Should you judge on whether or not you like to eat at a restaurant based on whether or not you like the food?
Answer: Yes of course!
Now we have to define “success rates” and “success” in general. I’ve written many articles about the concept of a “participation trophy” expectation when it comes to paying to go on a deer hunt. Whitetail deer hunting is still a blue collar man’s sport, so I refuse to turn it into a “buy it for your wall” hobby. I’ve done the African big game hunt. That is a participation trophy! Those animals say, “I either saves enough money, enjoy hunting, or make all kinds of money.” They are the best! If you can go on these hunts you are winning at life, but don’t compare it to the challenge of going on Kentucky deer hunt! When we change the name to a Kentucky Deer “Shoot”, then I’ll cave on my morals.
What defines “success”? Hopefully having a good to great time. We all know shoot a buck equals a great time. I’ve met many hunters and received many nice letters from hunters that thanked me for allowing them to hunt my land, even though they spent good money and didn’t shoot a deer. These are the best compliments you can get, but let’s set the bar a little higher than that. What is “success”? Seeing deer – yes. Seeing a glimpse of a potentially big buck that may have busted you – yes. Planning to hunt that same buck the following morning because you know he’s out there – yes.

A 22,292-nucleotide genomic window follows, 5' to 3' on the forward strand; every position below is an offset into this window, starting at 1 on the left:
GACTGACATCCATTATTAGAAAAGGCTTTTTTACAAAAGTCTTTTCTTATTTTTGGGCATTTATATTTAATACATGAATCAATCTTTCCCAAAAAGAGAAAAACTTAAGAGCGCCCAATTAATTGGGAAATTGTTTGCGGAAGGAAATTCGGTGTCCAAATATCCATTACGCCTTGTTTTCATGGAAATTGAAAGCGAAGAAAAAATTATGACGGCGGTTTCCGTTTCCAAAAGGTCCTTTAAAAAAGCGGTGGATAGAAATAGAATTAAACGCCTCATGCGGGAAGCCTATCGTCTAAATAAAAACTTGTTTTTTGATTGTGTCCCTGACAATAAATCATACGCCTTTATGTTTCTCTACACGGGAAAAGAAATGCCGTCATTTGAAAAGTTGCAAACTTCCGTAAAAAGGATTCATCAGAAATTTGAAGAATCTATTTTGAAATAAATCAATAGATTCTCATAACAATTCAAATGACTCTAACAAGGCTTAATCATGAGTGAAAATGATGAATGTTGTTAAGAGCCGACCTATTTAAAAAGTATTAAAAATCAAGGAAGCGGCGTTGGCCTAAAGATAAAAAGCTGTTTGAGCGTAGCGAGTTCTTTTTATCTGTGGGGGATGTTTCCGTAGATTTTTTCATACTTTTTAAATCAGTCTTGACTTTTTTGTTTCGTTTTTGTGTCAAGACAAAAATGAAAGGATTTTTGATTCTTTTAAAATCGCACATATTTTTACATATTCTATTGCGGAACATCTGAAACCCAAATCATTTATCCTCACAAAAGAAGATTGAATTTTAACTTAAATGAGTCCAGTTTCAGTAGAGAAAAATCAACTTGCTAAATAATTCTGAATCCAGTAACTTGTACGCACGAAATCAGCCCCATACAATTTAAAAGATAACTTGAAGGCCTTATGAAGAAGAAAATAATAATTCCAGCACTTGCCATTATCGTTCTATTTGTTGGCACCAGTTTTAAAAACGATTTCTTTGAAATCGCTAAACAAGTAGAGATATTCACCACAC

So what defines a “success rate” and should we judge Kentucky outfitters on their success rates? Do outfitters really know their success rates? I think it’s a completely flawed way of defining a hunt. Most outfitters are using “opportunity rates” now because there is the suggestion that the outfitter should not be responsible if the hunter is napping, misses the shot, spooks the deer, or is holding out for a 170 inch buck and passed on shooting other eligible deer. So opportunity rates seem to be a fair discussion, but even then, what if all you see as a hunter is a white tail bouncing through the woods and the professional hunting guide said that was a 160 inch buck that smelled us after the wind shifted? Should that count as a 100% opportunity rate for that hunter?
Most outfitters don’t have guides sitting with the hunters unless there are some special circumstances or pricey type of hunt with a good tip on the line. How on earth can anyone honestly give out opportunity rates over any sort of industry-wide standard? I believe the consensus is it’s impossible. Most do their best to answer honestly.